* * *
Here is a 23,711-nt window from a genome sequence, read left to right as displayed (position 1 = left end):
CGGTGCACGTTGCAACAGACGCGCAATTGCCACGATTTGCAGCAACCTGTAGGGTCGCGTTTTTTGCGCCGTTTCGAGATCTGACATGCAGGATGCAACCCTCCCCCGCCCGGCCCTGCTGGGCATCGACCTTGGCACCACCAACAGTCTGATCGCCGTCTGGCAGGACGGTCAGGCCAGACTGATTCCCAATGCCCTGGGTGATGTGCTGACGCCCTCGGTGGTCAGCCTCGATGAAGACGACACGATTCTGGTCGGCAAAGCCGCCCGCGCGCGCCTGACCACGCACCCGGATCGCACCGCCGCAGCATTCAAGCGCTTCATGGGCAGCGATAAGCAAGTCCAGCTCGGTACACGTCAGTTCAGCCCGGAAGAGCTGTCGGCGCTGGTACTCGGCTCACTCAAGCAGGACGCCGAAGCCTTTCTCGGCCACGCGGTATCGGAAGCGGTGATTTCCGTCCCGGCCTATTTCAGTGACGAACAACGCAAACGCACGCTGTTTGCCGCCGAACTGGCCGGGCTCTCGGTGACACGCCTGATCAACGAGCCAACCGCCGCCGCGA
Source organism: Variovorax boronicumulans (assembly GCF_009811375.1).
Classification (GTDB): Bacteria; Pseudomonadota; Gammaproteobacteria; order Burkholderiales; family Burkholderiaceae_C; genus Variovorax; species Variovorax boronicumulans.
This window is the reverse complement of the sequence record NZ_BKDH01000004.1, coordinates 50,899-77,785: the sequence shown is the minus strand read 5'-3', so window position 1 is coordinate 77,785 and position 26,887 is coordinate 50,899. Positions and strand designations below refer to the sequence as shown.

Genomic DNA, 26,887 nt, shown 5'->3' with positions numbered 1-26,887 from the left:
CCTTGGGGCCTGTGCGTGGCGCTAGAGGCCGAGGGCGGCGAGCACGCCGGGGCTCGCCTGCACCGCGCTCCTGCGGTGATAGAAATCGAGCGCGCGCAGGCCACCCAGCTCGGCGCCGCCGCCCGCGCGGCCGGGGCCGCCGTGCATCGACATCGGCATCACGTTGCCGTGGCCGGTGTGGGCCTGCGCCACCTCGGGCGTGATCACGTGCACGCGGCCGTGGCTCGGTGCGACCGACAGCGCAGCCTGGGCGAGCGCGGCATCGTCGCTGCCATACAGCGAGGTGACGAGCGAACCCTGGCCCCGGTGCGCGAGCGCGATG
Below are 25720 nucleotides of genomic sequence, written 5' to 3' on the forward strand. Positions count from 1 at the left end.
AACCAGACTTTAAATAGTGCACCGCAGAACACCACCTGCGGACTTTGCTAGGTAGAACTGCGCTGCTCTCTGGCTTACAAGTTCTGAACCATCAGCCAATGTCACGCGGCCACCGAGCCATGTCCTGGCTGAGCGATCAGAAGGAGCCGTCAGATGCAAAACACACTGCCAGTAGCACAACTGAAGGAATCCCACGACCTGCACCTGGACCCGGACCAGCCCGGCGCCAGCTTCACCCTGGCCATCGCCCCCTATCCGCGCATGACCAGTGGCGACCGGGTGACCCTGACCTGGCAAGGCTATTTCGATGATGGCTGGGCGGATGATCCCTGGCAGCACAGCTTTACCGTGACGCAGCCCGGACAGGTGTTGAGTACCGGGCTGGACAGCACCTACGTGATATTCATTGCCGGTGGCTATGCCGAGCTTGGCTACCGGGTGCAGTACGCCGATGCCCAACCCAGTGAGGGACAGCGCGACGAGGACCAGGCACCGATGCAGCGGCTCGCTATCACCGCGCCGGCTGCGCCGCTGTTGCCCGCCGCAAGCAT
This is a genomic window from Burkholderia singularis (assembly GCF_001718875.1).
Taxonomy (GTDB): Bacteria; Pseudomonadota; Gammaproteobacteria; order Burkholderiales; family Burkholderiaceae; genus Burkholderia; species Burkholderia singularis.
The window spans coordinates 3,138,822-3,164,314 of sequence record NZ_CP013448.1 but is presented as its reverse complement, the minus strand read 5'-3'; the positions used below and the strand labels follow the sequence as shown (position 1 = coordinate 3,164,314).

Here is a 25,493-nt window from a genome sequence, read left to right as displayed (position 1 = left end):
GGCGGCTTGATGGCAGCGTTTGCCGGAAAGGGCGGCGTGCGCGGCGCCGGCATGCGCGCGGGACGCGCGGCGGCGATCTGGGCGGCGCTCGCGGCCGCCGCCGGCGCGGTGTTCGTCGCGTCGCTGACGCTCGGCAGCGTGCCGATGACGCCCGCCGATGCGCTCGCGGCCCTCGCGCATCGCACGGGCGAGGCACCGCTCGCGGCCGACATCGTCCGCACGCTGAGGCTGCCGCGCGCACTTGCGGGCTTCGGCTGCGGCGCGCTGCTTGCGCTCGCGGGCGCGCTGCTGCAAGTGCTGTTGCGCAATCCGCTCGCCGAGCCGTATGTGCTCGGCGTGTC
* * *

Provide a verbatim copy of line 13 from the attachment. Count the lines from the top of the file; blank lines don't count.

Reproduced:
Here is a 25,493-nt window from a genome sequence, read left to right as displayed (position 1 = left end):